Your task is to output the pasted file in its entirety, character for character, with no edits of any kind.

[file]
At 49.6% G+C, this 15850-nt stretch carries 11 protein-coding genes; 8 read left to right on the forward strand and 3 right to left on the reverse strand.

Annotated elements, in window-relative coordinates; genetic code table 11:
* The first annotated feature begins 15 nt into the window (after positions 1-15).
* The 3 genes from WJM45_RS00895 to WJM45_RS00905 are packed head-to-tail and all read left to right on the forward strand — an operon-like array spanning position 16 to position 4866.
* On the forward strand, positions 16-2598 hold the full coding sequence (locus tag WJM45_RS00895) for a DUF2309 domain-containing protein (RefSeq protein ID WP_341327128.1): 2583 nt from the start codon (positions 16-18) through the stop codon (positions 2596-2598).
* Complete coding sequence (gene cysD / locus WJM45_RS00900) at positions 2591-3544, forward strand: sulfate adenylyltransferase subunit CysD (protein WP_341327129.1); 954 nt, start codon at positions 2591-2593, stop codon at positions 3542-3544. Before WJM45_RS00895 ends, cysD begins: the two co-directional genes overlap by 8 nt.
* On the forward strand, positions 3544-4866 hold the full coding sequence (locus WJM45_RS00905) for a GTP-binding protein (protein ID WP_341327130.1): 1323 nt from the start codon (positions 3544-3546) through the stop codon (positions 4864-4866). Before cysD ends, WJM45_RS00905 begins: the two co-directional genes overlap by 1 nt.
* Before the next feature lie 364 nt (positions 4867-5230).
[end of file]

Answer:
At 49.6% G+C, this 15850-nt stretch carries 11 protein-coding genes; 8 read left to right on the forward strand and 3 right to left on the reverse strand.

Annotated elements, in window-relative coordinates; genetic code table 11:
* The first annotated feature begins 15 nt into the window (after positions 1-15).
* The 3 genes from WJM45_RS00895 to WJM45_RS00905 are packed head-to-tail and all read left to right on the forward strand — an operon-like array spanning position 16 to position 4866.
* On the forward strand, positions 16-2598 hold the full coding sequence (locus tag WJM45_RS00895) for a DUF2309 domain-containing protein (RefSeq protein ID WP_341327128.1): 2583 nt from the start codon (positions 16-18) through the stop codon (positions 2596-2598).
* Complete coding sequence (gene cysD / locus WJM45_RS00900) at positions 2591-3544, forward strand: sulfate adenylyltransferase subunit CysD (protein WP_341327129.1); 954 nt, start codon at positions 2591-2593, stop codon at positions 3542-3544. Before WJM45_RS00895 ends, cysD begins: the two co-directional genes overlap by 8 nt.
* On the forward strand, positions 3544-4866 hold the full coding sequence (locus WJM45_RS00905) for a GTP-binding protein (protein ID WP_341327130.1): 1323 nt from the start codon (positions 3544-3546) through the stop codon (positions 4864-4866). Before cysD ends, WJM45_RS00905 begins: the two co-directional genes overlap by 1 nt.
* Before the next feature lie 364 nt (positions 4867-5230).